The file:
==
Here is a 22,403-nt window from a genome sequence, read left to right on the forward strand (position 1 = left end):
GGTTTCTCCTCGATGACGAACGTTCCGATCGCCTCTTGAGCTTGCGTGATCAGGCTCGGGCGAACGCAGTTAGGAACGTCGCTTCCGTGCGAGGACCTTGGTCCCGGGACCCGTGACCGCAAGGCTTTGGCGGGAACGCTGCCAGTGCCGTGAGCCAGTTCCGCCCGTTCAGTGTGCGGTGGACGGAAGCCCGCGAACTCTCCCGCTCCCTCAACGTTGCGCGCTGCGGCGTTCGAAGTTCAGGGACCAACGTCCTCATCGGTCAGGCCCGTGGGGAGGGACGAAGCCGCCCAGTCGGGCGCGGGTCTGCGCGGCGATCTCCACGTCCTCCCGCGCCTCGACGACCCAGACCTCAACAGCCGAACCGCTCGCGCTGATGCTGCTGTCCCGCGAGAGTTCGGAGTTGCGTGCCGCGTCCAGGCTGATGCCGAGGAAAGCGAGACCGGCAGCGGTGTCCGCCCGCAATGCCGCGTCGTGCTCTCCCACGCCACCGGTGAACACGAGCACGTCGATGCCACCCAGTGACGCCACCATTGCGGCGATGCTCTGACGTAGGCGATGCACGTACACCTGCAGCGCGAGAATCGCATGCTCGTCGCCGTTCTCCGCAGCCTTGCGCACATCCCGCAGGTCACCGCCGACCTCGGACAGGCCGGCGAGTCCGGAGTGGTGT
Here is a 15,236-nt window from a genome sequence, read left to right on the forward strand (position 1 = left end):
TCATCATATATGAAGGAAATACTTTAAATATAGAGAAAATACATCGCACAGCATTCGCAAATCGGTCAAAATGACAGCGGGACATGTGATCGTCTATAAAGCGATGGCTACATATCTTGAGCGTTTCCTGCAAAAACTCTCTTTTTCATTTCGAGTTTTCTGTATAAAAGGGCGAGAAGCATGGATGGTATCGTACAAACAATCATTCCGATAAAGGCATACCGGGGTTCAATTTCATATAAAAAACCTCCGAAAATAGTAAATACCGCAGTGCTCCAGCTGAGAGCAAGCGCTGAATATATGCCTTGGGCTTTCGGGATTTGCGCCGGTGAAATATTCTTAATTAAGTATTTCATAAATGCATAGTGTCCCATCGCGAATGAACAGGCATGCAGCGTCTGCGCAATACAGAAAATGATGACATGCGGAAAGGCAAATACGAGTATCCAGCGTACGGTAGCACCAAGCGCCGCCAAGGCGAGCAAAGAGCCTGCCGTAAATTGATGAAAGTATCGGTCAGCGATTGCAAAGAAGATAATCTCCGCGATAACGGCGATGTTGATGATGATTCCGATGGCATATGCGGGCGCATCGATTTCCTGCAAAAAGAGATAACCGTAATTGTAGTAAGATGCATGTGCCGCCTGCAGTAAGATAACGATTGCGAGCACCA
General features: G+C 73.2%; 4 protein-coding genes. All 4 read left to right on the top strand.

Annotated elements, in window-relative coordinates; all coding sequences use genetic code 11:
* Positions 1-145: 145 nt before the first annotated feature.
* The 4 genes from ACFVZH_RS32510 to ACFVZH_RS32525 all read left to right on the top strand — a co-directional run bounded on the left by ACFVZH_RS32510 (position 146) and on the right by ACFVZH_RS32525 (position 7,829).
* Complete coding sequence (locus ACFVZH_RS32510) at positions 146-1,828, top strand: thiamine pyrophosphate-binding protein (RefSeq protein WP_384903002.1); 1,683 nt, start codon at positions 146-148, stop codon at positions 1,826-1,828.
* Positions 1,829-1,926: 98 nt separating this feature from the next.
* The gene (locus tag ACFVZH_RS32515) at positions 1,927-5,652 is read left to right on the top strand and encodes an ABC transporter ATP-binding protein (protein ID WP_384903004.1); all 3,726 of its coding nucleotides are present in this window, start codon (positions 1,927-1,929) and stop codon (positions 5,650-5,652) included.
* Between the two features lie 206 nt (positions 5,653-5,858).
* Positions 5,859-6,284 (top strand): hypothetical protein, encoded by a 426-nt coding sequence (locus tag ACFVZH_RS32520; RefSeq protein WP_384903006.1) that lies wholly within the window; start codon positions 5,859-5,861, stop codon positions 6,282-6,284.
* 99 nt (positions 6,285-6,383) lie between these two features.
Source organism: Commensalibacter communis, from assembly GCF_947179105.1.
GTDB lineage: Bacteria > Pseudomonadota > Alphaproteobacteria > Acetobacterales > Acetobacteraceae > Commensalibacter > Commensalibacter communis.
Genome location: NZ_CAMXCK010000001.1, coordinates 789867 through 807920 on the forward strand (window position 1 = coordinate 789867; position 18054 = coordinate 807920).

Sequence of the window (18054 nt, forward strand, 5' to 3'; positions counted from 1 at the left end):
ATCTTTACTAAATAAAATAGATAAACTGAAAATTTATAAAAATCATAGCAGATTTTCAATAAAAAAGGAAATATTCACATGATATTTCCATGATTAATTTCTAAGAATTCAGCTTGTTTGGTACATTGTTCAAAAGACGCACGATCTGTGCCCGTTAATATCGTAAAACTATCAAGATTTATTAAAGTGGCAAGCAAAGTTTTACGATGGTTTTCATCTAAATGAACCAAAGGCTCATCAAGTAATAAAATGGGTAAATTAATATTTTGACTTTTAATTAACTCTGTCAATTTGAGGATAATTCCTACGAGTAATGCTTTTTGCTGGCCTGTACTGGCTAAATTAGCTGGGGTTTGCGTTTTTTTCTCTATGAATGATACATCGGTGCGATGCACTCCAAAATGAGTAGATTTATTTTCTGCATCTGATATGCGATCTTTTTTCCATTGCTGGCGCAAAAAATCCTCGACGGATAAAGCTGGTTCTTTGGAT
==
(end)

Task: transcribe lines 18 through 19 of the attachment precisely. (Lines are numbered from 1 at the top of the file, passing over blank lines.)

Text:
Sequence of the window (18054 nt, forward strand, 5' to 3'; positions counted from 1 at the left end):
ATCTTTACTAAATAAAATAGATAAACTGAAAATTTATAAAAATCATAGCAGATTTTCAATAAAAAAGGAAATATTCACATGATATTTCCATGATTAATTTCTAAGAATTCAGCTTGTTTGGTACATTGTTCAAAAGACGCACGATCTGTGCCCGTTAATATCGTAAAACTATCAAGATTTATTAAAGTGGCAAGCAAAGTTTTACGATGGTTTTCATCTAAATGAACCAAAGGCTCATCAAGTAATAAAATGGGTAAATTAATATTTTGACTTTTAATTAACTCTGTCAATTTGAGGATAATTCCTACGAGTAATGCTTTTTGCTGGCCTGTACTGGCTAAATTAGCTGGGGTTTGCGTTTTTTTCTCTATGAATGATACATCGGTGCGATGCACTCCAAAATGAGTAGATTTATTTTCTGCATCTGATATGCGATCTTTTTTCCATTGCTGGCGCAAAAAATCCTCGACGGATAAAGCTGGTTCTTTGGAT